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Humans have not affected the sand dune ecosystem on the North Norfolk Coast.

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Introduction

Contents Introduction... Page 2 Chapter 1... Page 5 Chapter 2... Page 8 Chapter 3... Page 16 Chapter 4/ Conclusion... Page 21 Hypothesis: Humans have not affected the sand dune ecosystem on the North Norfolk Coast Introduction The purpose of my investigation is to discover if the humans have had an impact on the North Norfolk Dunes. I have chosen this site as it is a well established dune ecosystem. An estimated 9% of the English coastline has a dune ecosystem on it, as the UK population is around 58 million people they can be a lot of human impact inflicted upon them. The North Norfolk sand dunes are within two hours of three major conurbations like London, Nottingham and Birmingham. It will be an estimated two hour bus journey from me. Whilst at North Norfolk I will be doing various studies for example: * % Vegetation cover * % Bare sand or soil * No. of species * Ph level * Infiltration rate * Soil colour To measure vegetation cover and the percentage of bare sand or soil I will simply place the quaderat down and see what you can see within it. From this I will also be able to determine the number of species that exist there. To measure the Ph level I will take a probe and place it in the ground, from this I will get an accurate reading from the sand/soil. To measure the infiltration rate I will take an infiltration cylinder and place it in the ground I will then pour approximately two inches of water in and time the rate of infiltration. Finally to determine the soil colour I will take a small sample from each site and place it in a clear, sealed bag. In addition I will use a colour coding kit to discover the actual colour. To achieve this will be using a quadrat to determine what plant life exists (if any) ...read more.

Middle

However at the start of the dune there was still 60% bare sand. At this stage no soil was visible. The Ph level was still averaging at about six which is very slightly acidic. In this area the infiltration rate was a lot quicker, it was around 8 - 10 seconds and the sand was a golden brown colour. The final sampling was actually in the climax community; this area was 120 metres away from the embryo dunes and was the final stage of my samplings. This area shown a huge difference, in here there was a 100% vegetation cover and several numbers of species including Scots pine, moss, plants, spiders and small birds. In addition I found the Ph level to be slightly higher, it was around 7.5 which shows it to be alkaline, because of all the plant life and moss the infiltration rate was very slow, it took around 41 seconds for the water to filter through the cylinder. All my results I have retrieved agree with Sue Warn's theory and therefore proves this area was a well established sand dune area. Here are my bi-polar results for his area Litter 1 2 3 4 5 No litter Trampling 1 2 3 4 5 No trampling Buildings 1 2 3 4 5 No buildings Fences 1 2 3 4 5 No fences Litter bins 1 2 3 4 5 No litter bins Beach management 1 2 3 4 5 No beach management Sea defences 1 2 3 4 5 No sea defences A low score would represent a lot of human impact while a higher score means less human impact. In total, I gave this site 28/35. This basically means that there was very little human impact. There was very little litter and there were no buildings, fences, litter bins and sea defences. There was a lot of beach management with the pine trees being planted. ...read more.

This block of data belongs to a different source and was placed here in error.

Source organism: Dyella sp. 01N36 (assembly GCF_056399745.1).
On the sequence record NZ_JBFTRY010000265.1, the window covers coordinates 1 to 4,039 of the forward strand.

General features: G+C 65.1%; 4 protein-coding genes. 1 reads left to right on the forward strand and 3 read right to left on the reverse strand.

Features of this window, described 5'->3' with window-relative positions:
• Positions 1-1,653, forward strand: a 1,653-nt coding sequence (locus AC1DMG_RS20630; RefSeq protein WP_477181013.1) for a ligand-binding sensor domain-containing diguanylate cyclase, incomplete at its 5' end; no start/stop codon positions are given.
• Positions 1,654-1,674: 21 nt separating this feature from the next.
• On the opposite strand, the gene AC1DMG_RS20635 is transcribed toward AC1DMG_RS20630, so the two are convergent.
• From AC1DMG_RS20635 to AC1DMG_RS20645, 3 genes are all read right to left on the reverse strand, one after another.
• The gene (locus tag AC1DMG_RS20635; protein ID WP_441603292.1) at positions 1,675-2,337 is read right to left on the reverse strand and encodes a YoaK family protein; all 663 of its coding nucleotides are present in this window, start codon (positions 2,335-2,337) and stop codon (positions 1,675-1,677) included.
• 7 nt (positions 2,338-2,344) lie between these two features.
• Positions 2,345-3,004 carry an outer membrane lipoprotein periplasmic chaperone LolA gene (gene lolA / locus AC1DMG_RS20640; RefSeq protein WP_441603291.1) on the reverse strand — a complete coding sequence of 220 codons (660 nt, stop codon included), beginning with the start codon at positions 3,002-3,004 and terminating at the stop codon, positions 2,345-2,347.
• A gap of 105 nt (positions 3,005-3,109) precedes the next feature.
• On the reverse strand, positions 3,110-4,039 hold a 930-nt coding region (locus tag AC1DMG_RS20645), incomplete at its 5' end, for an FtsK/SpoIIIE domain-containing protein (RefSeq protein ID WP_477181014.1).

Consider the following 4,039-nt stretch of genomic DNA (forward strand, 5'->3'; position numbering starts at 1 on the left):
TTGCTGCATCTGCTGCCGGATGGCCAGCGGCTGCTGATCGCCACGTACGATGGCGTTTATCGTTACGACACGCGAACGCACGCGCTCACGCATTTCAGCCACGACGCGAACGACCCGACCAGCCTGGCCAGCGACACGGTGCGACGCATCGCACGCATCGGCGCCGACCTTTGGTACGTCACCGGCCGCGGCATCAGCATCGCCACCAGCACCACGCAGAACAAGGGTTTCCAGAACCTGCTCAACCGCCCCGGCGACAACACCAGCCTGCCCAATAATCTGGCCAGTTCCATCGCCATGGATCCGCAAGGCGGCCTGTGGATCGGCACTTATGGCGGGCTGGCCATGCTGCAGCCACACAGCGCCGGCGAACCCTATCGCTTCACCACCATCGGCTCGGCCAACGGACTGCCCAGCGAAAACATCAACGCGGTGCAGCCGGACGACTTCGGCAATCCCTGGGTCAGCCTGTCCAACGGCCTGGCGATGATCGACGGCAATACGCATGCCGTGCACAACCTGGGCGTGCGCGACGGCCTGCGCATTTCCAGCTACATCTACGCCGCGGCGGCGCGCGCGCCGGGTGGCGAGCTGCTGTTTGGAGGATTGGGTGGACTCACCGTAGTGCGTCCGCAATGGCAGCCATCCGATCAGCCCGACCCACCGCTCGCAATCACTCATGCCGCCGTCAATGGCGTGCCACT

Conclusion

I then used these figures to produce a bar chart. This clearly shows that slightly more people visit the North Norfolk dunes later on during the day. To make these results more accurate and reliable, I could have counted the number of cars at a few more times in the day. I could have also spaced the times out a bit more. Below is a graph to show this. Conclusion When I visited Wells-Next-The-Sea in North Norfolk, my aim was to either prove or disprove the hypothesis of: Humans have not affected the sand dune ecosystem on the North Norfolk Coast After I looked at the evidence I collected, it was very clear that the hypothesis was wrong. There was a lot of human impact, which prevented the sand dunes from naturally completing its natural succession. This was apparent in all three sites however site 3 for example had been affected more compared to site 1 which was only slightly affected by humans. From looking back on the bi-polar results from all 3 sites, I noticed that generally the scores were lower on site 3. Because a lower score means more human impact, this indicates that there was most human impact. A majority of site 1's scores were at the top end of the graph. Site 1 received high scores for no litter, no buildings, no sea defences, no fences and no litterbins. It received low scores for trampling and beach management. Likewise, site 2's scores were situated around the middle of the graph. It received a low score for no trampling and no beach management. It received a high score for no litterbins but received a mid-score of 3 for: * Buildings * Fences * Sea defences Site 3 received low scores for beach management, sea defences, fences and trampling. Site 3 received mid-scores for litter, buildings and litterbins. The total scores for each site is shown below: Site Total score 1 27 2 21 3 15 Matthew Branston 1 ...read more.

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